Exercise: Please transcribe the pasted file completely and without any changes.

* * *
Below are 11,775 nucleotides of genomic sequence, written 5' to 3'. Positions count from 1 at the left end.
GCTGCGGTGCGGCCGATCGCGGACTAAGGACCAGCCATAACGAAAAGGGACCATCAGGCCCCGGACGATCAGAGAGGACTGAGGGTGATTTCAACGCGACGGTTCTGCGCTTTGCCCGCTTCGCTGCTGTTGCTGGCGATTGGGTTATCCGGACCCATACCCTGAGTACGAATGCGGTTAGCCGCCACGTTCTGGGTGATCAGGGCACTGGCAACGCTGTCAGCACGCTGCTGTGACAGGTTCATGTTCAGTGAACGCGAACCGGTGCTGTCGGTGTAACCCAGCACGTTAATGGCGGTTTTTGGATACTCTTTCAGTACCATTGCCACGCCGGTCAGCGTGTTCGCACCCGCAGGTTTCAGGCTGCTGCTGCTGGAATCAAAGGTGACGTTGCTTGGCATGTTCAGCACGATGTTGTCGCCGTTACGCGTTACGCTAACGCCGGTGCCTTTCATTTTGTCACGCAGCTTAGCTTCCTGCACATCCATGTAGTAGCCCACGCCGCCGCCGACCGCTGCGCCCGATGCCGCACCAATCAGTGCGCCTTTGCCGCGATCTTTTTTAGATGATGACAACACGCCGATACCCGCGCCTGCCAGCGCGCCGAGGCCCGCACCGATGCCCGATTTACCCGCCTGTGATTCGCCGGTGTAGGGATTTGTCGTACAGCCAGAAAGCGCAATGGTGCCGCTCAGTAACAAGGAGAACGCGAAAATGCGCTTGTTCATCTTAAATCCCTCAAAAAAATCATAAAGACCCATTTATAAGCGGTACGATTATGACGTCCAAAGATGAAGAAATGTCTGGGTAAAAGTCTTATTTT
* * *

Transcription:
Below are 11,775 nucleotides of genomic sequence, written 5' to 3'. Positions count from 1 at the left end.
GCTGCGGTGCGGCCGATCGCGGACTAAGGACCAGCCATAACGAAAAGGGACCATCAGGCCCCGGACGATCAGAGAGGACTGAGGGTGATTTCAACGCGACGGTTCTGCGCTTTGCCCGCTTCGCTGCTGTTGCTGGCGATTGGGTTATCCGGACCCATACCCTGAGTACGAATGCGGTTAGCCGCCACGTTCTGGGTGATCAGGGCACTGGCAACGCTGTCAGCACGCTGCTGTGACAGGTTCATGTTCAGTGAACGCGAACCGGTGCTGTCGGTGTAACCCAGCACGTTAATGGCGGTTTTTGGATACTCTTTCAGTACCATTGCCACGCCGGTCAGCGTGTTCGCACCCGCAGGTTTCAGGCTGCTGCTGCTGGAATCAAAGGTGACGTTGCTTGGCATGTTCAGCACGATGTTGTCGCCGTTACGCGTTACGCTAACGCCGGTGCCTTTCATTTTGTCACGCAGCTTAGCTTCCTGCACATCCATGTAGTAGCCCACGCCGCCGCCGACCGCTGCGCCCGATGCCGCACCAATCAGTGCGCCTTTGCCGCGATCTTTTTTAGATGATGACAACACGCCGATACCCGCGCCTGCCAGCGCGCCGAGGCCCGCACCGATGCCCGATTTACCCGCCTGTGATTCGCCGGTGTAGGGATTTGTCGTACAGCCAGAAAGCGCAATGGTGCCGCTCAGTAACAAGGAGAACGCGAAAATGCGCTTGTTCATCTTAAATCCCTCAAAAAAATCATAAAGACCCATTTATAAGCGGTACGATTATGACGTCCAAAGATGAAGAAATGTCTGGGTAAAAGTCTTATTTT